Music Section: Bruce “Boss” Springsteen Review
Review by Taylor DeBoer
Grade: B +
Of all the rock n’ roll elder statesmen, Bruce Springsteen is certainly the least complacent. Whether it be the sparse folk genius of Nebraska or the radio-friendly arena rock of Born in the USA, Springsteen has always been a working class troubadour (at times without merit) while gracefully straddling the line between classic and cheesy.
So before I threw on his most recent effort, I removed all those preconceptions (both good and bad) from my Boss memory, in order to attack its complexities with a clear head. After it was over, I came to two concrete conclusions: It wasn’t Nebraska (my favorite Springsteen album) and it wasn’t Born in the USA (my least favorite Springsteen album).
From there I drew several other conclusions: It wasn’t Ghost of Tom Joad, Darkness on the Edge of Town, The Rising, Asbury Park, or any other of Springsteen’s sixteen studio albums. Because of his prolific nature and desire to try something new – whether New Wave, electronic, drum-looping rap or not – Springsteen thinks big and sometimes misses.
For the most part, Wrecking Ball succeeds with its lofty aspirations and we have, surprisingly, the most Jersey-like album The Boss has released in over thirty five years.
“We Take Care of Our Own” is certainly not one of the album’s strongest tracks, but a fitting opening nonetheless. Its heavy guitar strokes and thumping drums leads perfectly into the Springsteen throwback, “Easy Money.”
The celtic/folk of “Shackled and Drawn” is one of those times where Springsteen misses. It’s repetitive and right when you think it’s gonna impress you, it slumps back into melodramatic verse.
“Jack of All Trades” first comes across as cliche, but then delivers beautifully. Remember what I said about Springsteen straddling the line between classic and cheese? The horns may add to the slightly over-produced nature of the album as a whole, but it’s still a very stark, real, and mesmerizingly retrospective.
In “Death to My Hometown” we’re once again hit with celtic Bruce, this time with an irish accent to boot. It isn’t good. It’s the only song on the record I couldn’t make it through.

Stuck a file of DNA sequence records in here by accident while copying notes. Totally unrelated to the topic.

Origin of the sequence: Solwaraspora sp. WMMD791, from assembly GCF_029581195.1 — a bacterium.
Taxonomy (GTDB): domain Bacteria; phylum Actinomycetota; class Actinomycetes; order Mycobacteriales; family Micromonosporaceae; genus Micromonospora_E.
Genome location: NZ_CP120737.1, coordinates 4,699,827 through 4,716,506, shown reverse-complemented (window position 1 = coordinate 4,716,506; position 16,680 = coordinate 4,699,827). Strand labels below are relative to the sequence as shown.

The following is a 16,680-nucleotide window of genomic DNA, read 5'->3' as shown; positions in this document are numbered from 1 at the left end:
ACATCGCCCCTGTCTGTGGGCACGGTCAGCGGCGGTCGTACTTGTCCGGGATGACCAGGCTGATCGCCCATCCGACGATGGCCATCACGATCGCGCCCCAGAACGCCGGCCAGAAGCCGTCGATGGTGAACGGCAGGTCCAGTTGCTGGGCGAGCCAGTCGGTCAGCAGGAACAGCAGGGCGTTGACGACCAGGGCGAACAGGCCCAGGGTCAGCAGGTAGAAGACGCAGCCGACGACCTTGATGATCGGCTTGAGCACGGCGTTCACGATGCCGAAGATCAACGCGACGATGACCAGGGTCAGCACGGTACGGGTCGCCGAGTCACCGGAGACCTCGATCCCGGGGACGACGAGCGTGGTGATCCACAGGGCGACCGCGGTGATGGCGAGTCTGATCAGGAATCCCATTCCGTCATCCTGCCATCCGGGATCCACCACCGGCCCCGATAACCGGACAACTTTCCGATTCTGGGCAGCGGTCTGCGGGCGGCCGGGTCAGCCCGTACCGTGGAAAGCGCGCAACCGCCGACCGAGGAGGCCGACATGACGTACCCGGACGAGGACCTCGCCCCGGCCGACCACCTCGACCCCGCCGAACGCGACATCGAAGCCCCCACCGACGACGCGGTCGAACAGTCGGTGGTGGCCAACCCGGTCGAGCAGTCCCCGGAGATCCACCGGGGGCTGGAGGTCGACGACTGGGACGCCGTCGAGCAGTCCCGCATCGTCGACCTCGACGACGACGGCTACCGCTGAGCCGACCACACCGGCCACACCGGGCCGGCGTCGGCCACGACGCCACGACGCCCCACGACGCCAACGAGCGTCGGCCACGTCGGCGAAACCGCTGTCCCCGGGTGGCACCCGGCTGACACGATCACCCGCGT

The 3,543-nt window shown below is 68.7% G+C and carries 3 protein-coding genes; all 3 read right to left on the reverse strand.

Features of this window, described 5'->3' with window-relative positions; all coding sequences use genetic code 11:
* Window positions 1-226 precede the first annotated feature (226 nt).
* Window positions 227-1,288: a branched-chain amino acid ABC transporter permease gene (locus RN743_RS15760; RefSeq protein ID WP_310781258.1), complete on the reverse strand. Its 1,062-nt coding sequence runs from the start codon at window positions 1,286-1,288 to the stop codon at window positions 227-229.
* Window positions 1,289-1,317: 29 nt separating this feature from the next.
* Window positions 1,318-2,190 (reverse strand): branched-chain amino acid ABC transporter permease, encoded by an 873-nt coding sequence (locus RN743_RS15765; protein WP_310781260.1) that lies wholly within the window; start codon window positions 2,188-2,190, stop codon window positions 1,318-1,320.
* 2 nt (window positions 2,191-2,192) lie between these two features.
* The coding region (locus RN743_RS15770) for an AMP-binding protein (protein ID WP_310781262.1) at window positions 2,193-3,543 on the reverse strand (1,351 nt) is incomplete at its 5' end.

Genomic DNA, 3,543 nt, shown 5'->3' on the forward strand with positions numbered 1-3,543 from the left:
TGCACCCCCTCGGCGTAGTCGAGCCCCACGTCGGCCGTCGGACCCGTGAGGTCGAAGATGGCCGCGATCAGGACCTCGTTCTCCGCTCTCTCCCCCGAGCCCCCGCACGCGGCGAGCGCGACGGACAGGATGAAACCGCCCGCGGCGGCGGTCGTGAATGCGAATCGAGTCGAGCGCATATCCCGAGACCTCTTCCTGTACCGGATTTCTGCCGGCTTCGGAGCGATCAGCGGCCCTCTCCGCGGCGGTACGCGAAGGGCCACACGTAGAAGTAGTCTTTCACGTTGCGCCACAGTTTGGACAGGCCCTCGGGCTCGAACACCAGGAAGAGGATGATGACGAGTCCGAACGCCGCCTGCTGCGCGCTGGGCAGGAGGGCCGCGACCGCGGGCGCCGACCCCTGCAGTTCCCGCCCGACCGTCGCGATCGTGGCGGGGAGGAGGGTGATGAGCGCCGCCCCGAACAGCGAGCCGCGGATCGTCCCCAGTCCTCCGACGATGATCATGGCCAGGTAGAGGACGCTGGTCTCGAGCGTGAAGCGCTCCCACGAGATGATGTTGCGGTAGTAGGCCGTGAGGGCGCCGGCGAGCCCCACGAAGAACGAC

“The Depression” has the echoey quality of 90s Springsteen which evokes some good and bad memories. It’s like a less schmaltzy “Secret Garden” minus Jerry Mcguire and so much “You had me at hello” parodies. It’s a solid track, but not memorable.
The title track, which was written about the literal wrecking ball that destroyed the ole Giants Stadium just a few years ago. Remember when I said the Jersiest of Springsteen? Yes, I know he has “Atlantic City” and an album named after Asbury Park, but “Wrecking Ball” evokes that rough-and-tumble, down and dirty, blue-chip Jersey more than any other song The Boss has released. And he’s able to do it even with Snooki and MTV defecating all over the boardwalk and Stone Pony legacy that he worked so hard to build. Who gives a shit about that graceful straddle – this song is cheesy and I love it.
“You’ve Got It” is solid guitar driven romp – less umph than “Wrecking Ball.” It has the albums first killer guitar solo. “Rocky Ground” has a rap. Yes, a rap. Springsteen misses here but gains street cred in the process. Ya win some and lose some.
If you asked me what song summarizes Wrecking Ball with the most valor and grit, it would certainly be “Land of Hopes and Dreams.” Although it means less now than if it were on Born to Run, this track is flawless. From the gospel intro, to the epic horns and guitars, to the simple acoustic strumming, to the literal and poetic lyrics – “Land of Hopes and Dreams” delivers better than anything The Boss has released since “The Ghost of Tom Joad.”
And we leave Wrecking Ball much like we started it – with the in-your-face radio-friendly arena fist pumping rock n’ roll. And of course, the celtic themes are back again for the third time.
Bruce Springsteen is an every-man that has evolved into a mega-star over the past forty years while managing to (somehow) remain the spokesman for the working man. After leaving a Titus Andronicus concert the other night, a friend mentioned the plethora of Springsteen references present in the post-punk band’s songs. After telling him that I didn’t see the influential connection, he quickly said, “Titus is from New Jersey, they have to love The Boss.”